not if it’s within the first few months of the pro-rated period

I may be somewhat off-base . . . but I seem to remember when the Chevette was built, many of its competitors, including the european, asian and other domestic cars, weren’t particularly impressive, either, for that matter

But it does confuse me why Chevy brought the Chevette to market here, when many others were introducing small fwd cars. The same car was called Opel Kadett C in parts of europe, but it often had even less standard equipment, if you can believe that :frowning_face:

Many of the black Friday electronics are the same. It doesn’t even show on the books and is hard to find parts for. You basically have to tear it apart and find the part numbers inside to replace them. Usually the part is something that is used in many different models much like a car part. That same starter is likely used in many different models of cars. That being said, it is usually not worth the effort or cost to fix this cheap stuff, especially TVs. They are usually throwaway these days.

So a guy was letting his car run day and night to save the cost of buying a NEW starter? That seems like a good way to save yourself poor by burning all that fuel.

As for the Chevette, you are probably right. That wasn’t a really good era for cars in general but I think the Chevette is considered to be one of the worst of all time.

If it only costs $25, I think I’d absorb the risk. :wink:

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I had been eyeing an $200 Samsung TV at Walmart, but they seem to have dropped it from their line now. I notice they still have some of the same size in the $200 range, but not the Samsung brand. " Hi- …" something is the brand name I think. Those didn’t appear to have as good of image quality as the Samsung.

It doesn’t matter where you buy consumer electronics today, for the most part they are not economical to repair. I.e., I have a Sony TV from Costco I bought about 20 years ago, still working like new. It cost me almost $3k, but consider that it was state of the art at the time, 46" 1080P, stereo, 2 HDMI, I can replace it today with a similar size TV for about $300 and that will have 4K. For about two grand more, I can get an upgrade to the latest and greatest that will fit in my living room. Don’t think I can fit anything larger than 65" but even that might be too large.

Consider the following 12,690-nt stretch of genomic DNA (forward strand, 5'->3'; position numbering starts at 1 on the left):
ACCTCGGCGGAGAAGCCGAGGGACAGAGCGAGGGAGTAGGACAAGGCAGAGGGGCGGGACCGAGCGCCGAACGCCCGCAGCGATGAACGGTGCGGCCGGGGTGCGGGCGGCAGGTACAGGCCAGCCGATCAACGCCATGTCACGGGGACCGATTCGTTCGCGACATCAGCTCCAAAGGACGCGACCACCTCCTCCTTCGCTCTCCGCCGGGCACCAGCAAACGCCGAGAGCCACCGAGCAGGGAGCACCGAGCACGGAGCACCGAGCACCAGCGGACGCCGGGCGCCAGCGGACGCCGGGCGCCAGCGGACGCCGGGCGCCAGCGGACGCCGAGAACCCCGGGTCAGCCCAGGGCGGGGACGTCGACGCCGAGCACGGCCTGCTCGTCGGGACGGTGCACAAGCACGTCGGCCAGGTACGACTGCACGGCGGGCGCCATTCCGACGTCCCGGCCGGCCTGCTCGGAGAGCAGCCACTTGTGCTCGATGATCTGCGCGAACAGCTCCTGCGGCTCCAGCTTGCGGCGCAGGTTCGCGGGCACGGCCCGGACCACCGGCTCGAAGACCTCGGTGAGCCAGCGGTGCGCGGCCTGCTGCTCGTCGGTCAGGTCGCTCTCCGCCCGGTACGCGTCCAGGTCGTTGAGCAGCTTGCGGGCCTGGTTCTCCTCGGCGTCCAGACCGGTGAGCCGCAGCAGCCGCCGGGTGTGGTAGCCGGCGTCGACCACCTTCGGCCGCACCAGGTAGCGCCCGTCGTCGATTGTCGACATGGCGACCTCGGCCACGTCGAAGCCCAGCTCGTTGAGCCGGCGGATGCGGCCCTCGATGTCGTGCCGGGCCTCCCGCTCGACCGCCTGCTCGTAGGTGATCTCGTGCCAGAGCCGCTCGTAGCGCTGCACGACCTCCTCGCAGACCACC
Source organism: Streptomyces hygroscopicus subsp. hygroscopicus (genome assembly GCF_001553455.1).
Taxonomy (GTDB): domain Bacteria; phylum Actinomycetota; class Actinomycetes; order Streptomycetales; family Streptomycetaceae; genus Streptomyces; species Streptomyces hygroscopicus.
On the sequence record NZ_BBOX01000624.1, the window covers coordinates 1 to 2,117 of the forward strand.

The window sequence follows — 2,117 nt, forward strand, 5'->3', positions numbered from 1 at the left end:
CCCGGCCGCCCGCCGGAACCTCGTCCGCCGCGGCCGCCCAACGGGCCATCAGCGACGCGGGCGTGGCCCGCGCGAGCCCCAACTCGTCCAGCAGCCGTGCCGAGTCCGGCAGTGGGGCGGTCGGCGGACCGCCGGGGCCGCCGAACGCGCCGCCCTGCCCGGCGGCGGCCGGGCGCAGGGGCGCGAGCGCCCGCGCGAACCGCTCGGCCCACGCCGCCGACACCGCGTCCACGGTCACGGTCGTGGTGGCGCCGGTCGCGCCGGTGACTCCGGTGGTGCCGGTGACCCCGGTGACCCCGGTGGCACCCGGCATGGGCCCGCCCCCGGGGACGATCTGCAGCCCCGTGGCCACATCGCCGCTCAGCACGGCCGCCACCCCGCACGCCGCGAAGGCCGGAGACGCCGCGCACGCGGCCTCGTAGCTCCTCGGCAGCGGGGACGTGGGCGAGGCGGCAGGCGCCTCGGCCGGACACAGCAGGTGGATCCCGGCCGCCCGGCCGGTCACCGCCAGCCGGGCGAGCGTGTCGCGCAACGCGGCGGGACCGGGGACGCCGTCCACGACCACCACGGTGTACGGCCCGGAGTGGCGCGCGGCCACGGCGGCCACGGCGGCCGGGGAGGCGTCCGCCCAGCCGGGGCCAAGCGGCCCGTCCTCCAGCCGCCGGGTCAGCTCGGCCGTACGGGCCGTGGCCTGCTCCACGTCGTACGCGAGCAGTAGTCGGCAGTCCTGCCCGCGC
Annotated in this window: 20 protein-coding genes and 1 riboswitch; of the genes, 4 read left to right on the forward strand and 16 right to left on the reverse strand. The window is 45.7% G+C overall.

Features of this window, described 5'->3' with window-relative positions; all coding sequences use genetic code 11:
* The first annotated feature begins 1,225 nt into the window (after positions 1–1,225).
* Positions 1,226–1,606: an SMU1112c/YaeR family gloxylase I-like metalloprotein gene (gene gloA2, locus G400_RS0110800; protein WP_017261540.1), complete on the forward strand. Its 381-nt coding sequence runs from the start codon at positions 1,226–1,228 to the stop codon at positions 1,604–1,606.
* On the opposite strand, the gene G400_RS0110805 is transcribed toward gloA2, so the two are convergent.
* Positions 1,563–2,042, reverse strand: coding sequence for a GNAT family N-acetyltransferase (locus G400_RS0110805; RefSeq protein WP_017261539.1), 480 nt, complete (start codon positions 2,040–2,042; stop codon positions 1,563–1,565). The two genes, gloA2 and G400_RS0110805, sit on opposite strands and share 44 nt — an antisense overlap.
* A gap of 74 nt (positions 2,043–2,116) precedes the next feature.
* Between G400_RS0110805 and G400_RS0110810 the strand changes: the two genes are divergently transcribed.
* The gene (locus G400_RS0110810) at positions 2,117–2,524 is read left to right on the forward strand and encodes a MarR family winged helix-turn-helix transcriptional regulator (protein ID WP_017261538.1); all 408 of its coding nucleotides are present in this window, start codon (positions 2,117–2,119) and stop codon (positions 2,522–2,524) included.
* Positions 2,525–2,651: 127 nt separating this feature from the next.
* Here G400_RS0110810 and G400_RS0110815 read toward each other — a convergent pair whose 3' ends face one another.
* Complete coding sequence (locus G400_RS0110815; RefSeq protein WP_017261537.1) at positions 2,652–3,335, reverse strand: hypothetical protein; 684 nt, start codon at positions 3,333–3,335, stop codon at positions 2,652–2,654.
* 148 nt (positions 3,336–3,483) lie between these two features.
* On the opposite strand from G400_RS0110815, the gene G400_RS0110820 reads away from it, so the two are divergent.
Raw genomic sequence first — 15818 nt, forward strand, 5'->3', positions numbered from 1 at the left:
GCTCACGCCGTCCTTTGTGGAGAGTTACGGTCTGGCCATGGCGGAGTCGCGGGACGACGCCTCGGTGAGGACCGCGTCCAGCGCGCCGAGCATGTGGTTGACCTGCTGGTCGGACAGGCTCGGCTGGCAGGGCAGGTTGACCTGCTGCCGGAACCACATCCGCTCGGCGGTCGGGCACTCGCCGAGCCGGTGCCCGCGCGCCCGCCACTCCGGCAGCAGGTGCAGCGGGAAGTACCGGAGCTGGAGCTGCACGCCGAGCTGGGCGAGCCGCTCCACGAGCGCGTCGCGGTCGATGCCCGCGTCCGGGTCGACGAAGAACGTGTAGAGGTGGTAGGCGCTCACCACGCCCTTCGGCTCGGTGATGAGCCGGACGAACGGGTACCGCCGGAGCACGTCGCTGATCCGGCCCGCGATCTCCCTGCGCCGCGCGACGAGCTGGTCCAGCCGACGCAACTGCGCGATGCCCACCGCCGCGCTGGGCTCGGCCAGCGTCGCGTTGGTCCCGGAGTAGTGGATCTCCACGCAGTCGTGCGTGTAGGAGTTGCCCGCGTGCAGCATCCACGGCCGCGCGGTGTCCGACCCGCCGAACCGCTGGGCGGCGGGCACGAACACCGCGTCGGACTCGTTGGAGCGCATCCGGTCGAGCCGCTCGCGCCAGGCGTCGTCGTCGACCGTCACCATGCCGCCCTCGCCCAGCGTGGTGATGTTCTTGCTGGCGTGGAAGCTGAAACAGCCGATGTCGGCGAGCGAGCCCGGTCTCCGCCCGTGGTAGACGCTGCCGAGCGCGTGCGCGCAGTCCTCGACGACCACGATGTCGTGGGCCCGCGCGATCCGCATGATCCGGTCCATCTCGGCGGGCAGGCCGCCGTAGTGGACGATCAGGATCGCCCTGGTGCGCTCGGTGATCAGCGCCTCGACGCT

The problem with the cost of electronics is that the cost of their death isn’t part of the sale. So when we through away a cell-phone or TV or CD player (etc…etc) - there’s much more cost in dealing with that trash. Less then 29% of electronic devices are recycled. Costs are our town landfill have gone up a lot because of electronic devices. And that’s just the local financial impact. And lets not forget about the environment impact.

https://www.usnews.com/news/articles/2016-04-22/the-rising-cost-of-recycling-not-exporting-electronic-waste

As least with cars…many parts are easily recycled. Engines are rebuilt and re purposed or the metal is melted down and used in next years vehicles.

Hisense maybe? They’re a Chinese company. I purchased a 32 or 42 inch LED under their brand from HH Gregg probably 4-5 years ago. It still works fine. I’ve noticed when it’s on for extended periods of time with no sound on (like screensaver on the Roku when it’s gone to sleep mode) you can hear a faint high pitched tone, but no problems other than that. Fortunately it’s only needed to be moved 2 or 3 times total, though, because the outer plastic doesn’t appear to be the greatest quality (some of the edges got scratched up pretty easily when I moved earlier this year despite being covered in clean fleece blankets)

Many parts used in electronics are easily recycled, but not economically recyclable. TV’s especially have a lot of rare earth minerals in them, but China is currently offering rare earth minerals at well below the cost of mining them or recycling them so they can corner that market.

Bit a lot of the materials used in consumer electronics consists of plastics which are not recyclable, but then so is the percentage of plastic used in vehicles making them not completely recyclable as we would like.

Before anyone jumps on this, yes some plastics are recyclable and some of those that are not recyclable can be used as fuel to produce energy. I do get that.

Several years ago a friend of mine rented a U-Haul and drove to NYC to pick-up a 1970’s DecSystem-20 that he bought at an on-line auction. I think he paid $100, not counting the cost of the U-Haul and his time to go get it.

Drove it home and put it in his cleaned out garage. Then for the next several months he tore down the system and melted the gold off of all the connectors. Then he spent well over $1,000 to scrap the rest. And he made a killing. At least $10,000 after all expenses.